Jim Boeheim will appeal NCAA sanctions, confirms plan to retire in three years

The SU head coach emphasized the cleanliness of his team and expressed displeasure with the NCAA's rulings two weeks ago.

For those who have always thought or wondered, SU men’s basketball coach Jim Boeheim made it abundantly clear Thursday morning. 

He does not run Syracuse University, and his time with the program is running out. 

During a press conference at the Carrier Dome, Boeheim addressed his intention to file an appeal with the NCAA regarding his nine-game suspension, handed down March 6 following an investigation into multiple violations by the program, as well as the claim that he plans to retire in three seasons. 

Photo: Luke Rafferty
Syracuse Orange Coach Jim Boeheim answers questions from the media during a press conference in the Carrier Dome Thursday morning regarding recent allegations from the NCAA.

“I believe in what we are doing at Syracuse University and will continue to build on the great program we have established,” Boeheim said. 

Boeheim’s tactics and program were originally brought into question years ago, most notably in regards to the academic eligibility of former center Fab Melo, who was suspended in 2011 for academic violations. 

However, Boeheim defended Melo and said he, along with every other athlete the 39-year SU head coach has ever recruited, was academically eligible unless actions against the athlete were taken, like in Melo’s case.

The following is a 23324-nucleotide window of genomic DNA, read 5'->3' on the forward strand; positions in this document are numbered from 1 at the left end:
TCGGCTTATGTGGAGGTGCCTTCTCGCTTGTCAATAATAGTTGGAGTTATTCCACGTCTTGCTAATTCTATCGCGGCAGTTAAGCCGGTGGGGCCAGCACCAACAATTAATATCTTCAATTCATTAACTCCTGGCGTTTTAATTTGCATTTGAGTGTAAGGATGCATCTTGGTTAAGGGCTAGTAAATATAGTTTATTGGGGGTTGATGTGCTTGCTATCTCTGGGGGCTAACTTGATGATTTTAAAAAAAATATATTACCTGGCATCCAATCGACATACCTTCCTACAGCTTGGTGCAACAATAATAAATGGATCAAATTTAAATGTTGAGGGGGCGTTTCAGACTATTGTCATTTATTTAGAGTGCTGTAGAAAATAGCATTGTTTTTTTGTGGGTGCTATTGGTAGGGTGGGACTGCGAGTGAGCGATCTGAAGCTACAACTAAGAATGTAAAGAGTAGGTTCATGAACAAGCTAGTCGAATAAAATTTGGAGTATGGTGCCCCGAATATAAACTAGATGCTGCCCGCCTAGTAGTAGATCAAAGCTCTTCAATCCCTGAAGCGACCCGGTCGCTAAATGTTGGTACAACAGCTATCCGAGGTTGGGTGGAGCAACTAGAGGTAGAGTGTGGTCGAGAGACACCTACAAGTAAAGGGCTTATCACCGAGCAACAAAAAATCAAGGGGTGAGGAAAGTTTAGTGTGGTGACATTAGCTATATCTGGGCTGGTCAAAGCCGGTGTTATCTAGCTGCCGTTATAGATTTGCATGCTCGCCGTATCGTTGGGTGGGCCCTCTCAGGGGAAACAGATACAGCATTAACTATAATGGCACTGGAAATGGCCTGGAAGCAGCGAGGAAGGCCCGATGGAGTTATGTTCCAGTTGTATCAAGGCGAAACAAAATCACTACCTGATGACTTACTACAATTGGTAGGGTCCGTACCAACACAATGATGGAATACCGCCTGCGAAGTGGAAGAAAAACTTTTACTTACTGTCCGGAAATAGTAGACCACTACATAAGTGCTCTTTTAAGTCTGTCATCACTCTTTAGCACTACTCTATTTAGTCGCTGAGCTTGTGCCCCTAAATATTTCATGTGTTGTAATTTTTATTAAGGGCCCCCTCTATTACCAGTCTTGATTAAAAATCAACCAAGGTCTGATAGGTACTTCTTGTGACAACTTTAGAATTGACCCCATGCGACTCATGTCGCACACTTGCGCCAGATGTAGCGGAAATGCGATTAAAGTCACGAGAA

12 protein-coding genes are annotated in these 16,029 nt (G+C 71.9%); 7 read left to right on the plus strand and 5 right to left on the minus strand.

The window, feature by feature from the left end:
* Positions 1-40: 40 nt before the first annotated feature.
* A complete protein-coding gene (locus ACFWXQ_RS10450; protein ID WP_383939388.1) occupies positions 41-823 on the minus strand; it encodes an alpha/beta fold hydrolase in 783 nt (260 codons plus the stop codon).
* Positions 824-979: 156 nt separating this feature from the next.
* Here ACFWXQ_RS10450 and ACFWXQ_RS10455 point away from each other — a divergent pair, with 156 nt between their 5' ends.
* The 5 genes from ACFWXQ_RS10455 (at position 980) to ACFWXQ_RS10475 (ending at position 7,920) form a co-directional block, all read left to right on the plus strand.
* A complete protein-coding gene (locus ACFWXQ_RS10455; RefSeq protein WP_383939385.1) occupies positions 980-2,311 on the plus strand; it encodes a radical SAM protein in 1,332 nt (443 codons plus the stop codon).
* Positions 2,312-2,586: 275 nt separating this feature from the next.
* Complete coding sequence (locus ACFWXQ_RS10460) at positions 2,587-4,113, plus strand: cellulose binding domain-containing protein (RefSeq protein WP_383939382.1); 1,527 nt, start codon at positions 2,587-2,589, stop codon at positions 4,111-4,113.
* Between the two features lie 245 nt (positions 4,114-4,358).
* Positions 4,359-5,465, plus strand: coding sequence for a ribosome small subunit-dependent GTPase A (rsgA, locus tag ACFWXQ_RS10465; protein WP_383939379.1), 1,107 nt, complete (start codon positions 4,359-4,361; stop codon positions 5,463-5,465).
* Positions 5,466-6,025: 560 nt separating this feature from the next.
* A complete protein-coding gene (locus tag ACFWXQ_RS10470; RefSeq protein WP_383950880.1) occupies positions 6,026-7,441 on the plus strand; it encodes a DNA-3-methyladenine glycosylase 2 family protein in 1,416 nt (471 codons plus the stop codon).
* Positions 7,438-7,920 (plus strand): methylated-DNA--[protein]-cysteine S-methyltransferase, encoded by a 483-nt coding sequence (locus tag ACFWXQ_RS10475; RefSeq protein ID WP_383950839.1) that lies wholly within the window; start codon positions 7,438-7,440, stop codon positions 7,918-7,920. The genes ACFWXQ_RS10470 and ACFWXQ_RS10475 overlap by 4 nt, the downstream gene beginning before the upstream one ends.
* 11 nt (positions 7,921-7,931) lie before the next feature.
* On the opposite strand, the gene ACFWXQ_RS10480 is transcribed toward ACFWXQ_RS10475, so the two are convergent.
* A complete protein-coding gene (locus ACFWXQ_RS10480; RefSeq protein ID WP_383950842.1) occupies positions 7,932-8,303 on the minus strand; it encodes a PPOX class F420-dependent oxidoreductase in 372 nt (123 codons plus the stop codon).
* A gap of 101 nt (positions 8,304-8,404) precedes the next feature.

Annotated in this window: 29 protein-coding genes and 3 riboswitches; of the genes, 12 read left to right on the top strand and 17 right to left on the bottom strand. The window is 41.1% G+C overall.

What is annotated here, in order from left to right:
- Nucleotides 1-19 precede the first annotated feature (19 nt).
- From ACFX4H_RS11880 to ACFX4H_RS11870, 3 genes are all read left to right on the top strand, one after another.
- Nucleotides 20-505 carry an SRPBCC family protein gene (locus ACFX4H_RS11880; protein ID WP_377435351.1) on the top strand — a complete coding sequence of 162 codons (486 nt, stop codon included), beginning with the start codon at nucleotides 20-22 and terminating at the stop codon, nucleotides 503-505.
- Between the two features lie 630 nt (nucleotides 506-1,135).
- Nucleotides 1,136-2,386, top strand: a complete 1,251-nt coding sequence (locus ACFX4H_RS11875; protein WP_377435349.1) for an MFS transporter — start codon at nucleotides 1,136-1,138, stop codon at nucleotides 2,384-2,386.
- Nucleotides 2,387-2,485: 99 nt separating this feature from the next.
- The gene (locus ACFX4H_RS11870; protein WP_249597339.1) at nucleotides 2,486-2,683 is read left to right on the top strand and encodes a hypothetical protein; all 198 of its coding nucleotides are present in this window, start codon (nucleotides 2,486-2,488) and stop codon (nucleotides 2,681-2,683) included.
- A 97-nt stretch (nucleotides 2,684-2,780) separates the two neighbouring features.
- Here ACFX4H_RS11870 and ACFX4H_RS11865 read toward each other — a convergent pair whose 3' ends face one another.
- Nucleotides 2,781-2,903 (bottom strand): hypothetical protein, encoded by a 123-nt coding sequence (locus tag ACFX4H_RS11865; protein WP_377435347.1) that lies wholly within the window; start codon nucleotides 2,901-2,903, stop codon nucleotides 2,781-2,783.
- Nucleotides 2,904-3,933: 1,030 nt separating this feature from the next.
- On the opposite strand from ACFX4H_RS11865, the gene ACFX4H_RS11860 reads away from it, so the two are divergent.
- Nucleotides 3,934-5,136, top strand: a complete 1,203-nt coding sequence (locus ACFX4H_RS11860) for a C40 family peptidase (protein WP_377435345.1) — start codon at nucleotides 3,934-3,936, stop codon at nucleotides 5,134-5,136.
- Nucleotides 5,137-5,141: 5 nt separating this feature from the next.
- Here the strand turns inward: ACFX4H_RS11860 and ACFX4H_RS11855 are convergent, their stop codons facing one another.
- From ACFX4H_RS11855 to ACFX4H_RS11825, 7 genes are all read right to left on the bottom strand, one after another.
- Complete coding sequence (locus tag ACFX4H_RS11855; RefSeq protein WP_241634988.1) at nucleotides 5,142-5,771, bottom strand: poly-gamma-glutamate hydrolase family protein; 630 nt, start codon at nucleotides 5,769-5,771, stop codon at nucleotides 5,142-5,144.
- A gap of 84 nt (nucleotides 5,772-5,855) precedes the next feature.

“Everyone who has been admitted to Syracuse University since I have been here has been capable of completing the work necessary,” Boeheim said. “He was completely eligible by all academic standards. Syracuse University has never admitted somebody here in the basketball program since I have been here that could not do the work here.” 

He went on to say that many of the allegations regarding Melo’s intellectual ability come from a more deeply-rooted, societal problem. 

“I think there is a little racism involved when talking about taking this guy or that guy. Should we not have someone here because he’s from a foreign country?” Boeheim asked. 

Even while defending his former big man, Boeheim accepted responsibility for each violation in the 94-page NCAA report, noting that as head coach he needed to know all the inner workings of the basketball program. 

Boeheim plans to stick around to see the appeals process through and, in a meeting with SU Chancellor Kent Svyerud, agreed to retire three seasons from now. 

“I’m 70 years old. It is obvious there is a timeframe for me at the university,” Boeheim acknowledged. “I feel like three years for me is the appropriate timeline for me to be able to continue to benefit the men’s basketball program.” 

It was the first time Boeheim formally declared any sort of retirement plan. 

“I had no plans to coach for this long. This investigation has made it imperative. I never thought about retirement because there was no way to think about it during this time,” Boeheim said. “The Final Four in 2012 would have been a great time to go out, but it wasn’t the time because of the investigation.” 

As for the future of Syracuse basketball, Boeheim believes current assistant coach Mike Hopkins would be a good fit for the Orange, but reinforced that the decision is not his. 

“It’s a myth that I somehow run things at Syracuse University. I don’t decide who’s hired at Syracuse University, whether it’s the chancellor or athletic director or the people I work directly with,” Boeheim said. “Chancellor Syverud will hire the next coach. With that said, I believe Mike Hopkins is going to be a great coach, and I fervently believe he would be a great fit for Syracuse University.” 

With the future of the program up in the air, Boeheim did make one promise to his recruits. 

“You only need to listen to me for three years,” Boeheim said.

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